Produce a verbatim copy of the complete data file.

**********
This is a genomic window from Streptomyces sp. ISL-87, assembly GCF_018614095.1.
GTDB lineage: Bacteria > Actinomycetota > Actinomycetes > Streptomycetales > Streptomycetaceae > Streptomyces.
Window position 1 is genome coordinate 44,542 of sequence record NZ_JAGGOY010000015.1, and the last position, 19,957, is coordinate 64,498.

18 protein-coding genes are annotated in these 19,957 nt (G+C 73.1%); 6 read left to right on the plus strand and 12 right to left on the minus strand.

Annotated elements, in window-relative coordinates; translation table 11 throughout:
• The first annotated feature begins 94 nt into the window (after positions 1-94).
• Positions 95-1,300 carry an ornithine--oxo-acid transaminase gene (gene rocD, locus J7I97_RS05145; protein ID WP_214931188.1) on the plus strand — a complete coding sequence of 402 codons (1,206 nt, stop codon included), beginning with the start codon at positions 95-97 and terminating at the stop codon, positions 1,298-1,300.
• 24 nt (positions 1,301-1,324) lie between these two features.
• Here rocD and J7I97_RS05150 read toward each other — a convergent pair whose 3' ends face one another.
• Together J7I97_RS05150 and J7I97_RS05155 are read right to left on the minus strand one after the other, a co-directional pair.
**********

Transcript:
This is a genomic window from Streptomyces sp. ISL-87, assembly GCF_018614095.1.
GTDB lineage: Bacteria > Actinomycetota > Actinomycetes > Streptomycetales > Streptomycetaceae > Streptomyces.
Window position 1 is genome coordinate 44,542 of sequence record NZ_JAGGOY010000015.1, and the last position, 19,957, is coordinate 64,498.

18 protein-coding genes are annotated in these 19,957 nt (G+C 73.1%); 6 read left to right on the plus strand and 12 right to left on the minus strand.

Annotated elements, in window-relative coordinates; translation table 11 throughout:
• The first annotated feature begins 94 nt into the window (after positions 1-94).
• Positions 95-1,300 carry an ornithine--oxo-acid transaminase gene (gene rocD, locus J7I97_RS05145; protein ID WP_214931188.1) on the plus strand — a complete coding sequence of 402 codons (1,206 nt, stop codon included), beginning with the start codon at positions 95-97 and terminating at the stop codon, positions 1,298-1,300.
• 24 nt (positions 1,301-1,324) lie between these two features.
• Here rocD and J7I97_RS05150 read toward each other — a convergent pair whose 3' ends face one another.
• Together J7I97_RS05150 and J7I97_RS05155 are read right to left on the minus strand one after the other, a co-directional pair.